Cambodia provides an interesting and unique perspective in regards to the spread of the coronavirus pandemic. As the rest of the world shuts down and isolates itself both as nation states and as individuals, it has largely been business as usual for most here in the Kingdom of Wonder. Things have started to slowly turn in terms of precautions and even closures of certain businesses, but the reaction thus far seems to be vastly understated in relation to other parts of the world. I write this not to speculate on the reasons for such a muted reaction, but rather just to offer a glimpse into a society that has thus far reacted quite differently than the rest of the world.
The first thing that should be addressed in a blog of this nature is of course the state of poker in the country and how the virus has affected the game. My friends on Facebook have been circulating screenshots of the Bravo poker app that show that not a single game was running last night in both Las Vegas and Los Angeles; an amazing fact when considering the sheer number of rooms and the popularity of the game in both cities. But here in Phnom Penh both rooms continue to run, while not necessarily business as usual. People entering Nagaworld have been stopped for a temperature check for a few weeks now and anyone exhibiting a high temperature is not allowed entrance. An interesting aside to this is that during the beginning stages of this virus there was a clear bias towards those entering who appeared Chinese. During this time my friends and I went to 2Pangea, the buffet at Naga 2 several times. When entering I was asked for my Passport every single instance as I am a Korean-American and I assume that to the casino staff I looked Chinese enough. But no one even looked at my white foreign friends once as they entered without hardly a hindrance. It is interesting how that focus has now shifted to other countries as Cambodia has restricted entry into the country from several states, but not China strangely enough. The Riverking continues to run their games as well, although with more precaution than before. Like the casino, everyone is stopped for a temperature check before entering and there are hand sanitizers at every corner. Both rooms have slowed to be sure, but continue to run their games and have not given any indication that will change.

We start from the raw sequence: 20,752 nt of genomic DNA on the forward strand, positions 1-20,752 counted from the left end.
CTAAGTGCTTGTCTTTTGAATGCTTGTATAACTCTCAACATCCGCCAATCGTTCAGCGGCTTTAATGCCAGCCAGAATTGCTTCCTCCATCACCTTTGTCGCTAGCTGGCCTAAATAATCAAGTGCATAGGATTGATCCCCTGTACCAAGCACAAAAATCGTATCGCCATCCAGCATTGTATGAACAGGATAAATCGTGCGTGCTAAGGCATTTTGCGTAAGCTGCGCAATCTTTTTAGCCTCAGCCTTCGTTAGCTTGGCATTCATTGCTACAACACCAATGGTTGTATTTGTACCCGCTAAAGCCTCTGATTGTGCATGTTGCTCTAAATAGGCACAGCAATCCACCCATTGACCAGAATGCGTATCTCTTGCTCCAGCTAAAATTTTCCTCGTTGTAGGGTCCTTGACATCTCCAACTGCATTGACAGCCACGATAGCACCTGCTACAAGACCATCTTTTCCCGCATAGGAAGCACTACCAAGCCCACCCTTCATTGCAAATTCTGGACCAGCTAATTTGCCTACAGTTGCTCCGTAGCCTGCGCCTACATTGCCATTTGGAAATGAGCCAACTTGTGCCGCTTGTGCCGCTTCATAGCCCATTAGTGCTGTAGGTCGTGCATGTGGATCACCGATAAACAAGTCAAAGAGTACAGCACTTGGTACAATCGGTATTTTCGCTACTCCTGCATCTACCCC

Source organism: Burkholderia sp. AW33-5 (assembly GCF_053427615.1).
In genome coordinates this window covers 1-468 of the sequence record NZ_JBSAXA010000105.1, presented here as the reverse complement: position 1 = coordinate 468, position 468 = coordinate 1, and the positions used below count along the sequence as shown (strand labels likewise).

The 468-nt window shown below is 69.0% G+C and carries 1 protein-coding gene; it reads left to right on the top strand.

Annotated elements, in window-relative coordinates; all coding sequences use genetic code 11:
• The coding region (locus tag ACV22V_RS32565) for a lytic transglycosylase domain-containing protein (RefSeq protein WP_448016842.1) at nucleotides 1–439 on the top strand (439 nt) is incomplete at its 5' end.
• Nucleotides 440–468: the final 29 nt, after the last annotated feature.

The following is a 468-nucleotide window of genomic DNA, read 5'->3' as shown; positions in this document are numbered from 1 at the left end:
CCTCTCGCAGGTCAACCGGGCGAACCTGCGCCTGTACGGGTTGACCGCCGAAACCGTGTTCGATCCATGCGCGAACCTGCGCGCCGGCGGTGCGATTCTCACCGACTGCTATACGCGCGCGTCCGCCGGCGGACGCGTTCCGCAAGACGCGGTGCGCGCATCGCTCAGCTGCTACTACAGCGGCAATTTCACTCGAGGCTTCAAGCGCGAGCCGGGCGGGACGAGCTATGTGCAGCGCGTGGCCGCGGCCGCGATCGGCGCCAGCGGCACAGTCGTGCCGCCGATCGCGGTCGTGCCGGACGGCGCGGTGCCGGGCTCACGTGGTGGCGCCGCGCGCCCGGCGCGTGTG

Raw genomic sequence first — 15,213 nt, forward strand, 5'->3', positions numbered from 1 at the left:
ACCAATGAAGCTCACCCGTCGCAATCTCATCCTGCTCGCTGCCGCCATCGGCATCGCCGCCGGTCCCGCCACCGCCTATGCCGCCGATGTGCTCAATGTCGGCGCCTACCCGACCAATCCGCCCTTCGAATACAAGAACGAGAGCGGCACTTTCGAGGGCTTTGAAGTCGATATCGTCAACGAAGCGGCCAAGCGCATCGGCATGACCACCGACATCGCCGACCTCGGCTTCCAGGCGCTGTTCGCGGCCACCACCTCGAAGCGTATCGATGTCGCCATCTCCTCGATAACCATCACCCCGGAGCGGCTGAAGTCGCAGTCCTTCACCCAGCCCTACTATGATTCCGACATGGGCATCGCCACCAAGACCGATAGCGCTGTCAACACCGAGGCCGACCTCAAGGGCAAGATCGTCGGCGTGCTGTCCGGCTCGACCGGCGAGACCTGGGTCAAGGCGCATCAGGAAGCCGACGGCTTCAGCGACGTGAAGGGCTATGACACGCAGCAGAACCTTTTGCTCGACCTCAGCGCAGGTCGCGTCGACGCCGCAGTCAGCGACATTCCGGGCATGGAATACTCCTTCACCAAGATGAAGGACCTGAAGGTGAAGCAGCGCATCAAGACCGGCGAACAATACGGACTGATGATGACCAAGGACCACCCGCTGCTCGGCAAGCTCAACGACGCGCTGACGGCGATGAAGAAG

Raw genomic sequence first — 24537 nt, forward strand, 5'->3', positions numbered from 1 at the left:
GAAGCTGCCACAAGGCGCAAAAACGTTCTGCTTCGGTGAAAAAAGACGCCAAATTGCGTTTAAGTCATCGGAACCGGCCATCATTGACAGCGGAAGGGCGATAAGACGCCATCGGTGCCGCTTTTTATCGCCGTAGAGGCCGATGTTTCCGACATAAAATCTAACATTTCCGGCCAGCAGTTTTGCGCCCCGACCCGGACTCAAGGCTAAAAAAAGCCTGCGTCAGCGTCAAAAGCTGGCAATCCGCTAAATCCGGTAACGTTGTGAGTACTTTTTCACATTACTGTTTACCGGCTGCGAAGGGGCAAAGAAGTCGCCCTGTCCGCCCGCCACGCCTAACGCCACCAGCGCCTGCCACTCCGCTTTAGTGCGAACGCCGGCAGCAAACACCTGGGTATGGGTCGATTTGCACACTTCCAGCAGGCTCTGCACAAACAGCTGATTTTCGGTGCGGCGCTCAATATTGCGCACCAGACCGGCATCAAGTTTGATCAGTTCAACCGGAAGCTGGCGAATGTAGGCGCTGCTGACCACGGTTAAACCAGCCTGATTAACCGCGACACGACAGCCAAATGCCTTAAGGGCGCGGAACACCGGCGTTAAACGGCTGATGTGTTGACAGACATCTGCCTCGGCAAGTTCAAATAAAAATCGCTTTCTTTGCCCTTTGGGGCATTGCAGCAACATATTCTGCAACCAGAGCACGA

The story has been quite different for hostess bars on the riverside as things have turned in the last few days. Three nights ago I was with some friends on street 130 at a bar when the police came around ordering all the bars shut. The white/foreign owners complied almost immediately whereas the Khmer owners protested, pointing out that the decree to shut shown by the police only included KTVs, cinemas and nightclubs but not bars. Since then bars have shut down more and more, with many of the girls deciding to return to their home provinces to wait out the virus. Some bars have decided to continue running as they have shut their lights off outside, but still operate inside with hostesses in the waiting. It is unclear if these establishments face any possible consequences from the authorities if they decide to continue to run their businesses. Indeed all of the KTVs, cinemas and clubs have shut including the two clubs inside the Nagaworld Casino, namely Darling Darling and F-Club. The interesting fact about that is while the two entities inside have shut down, the larger entity housing them have not as other parts of the casino continue to run business as usual.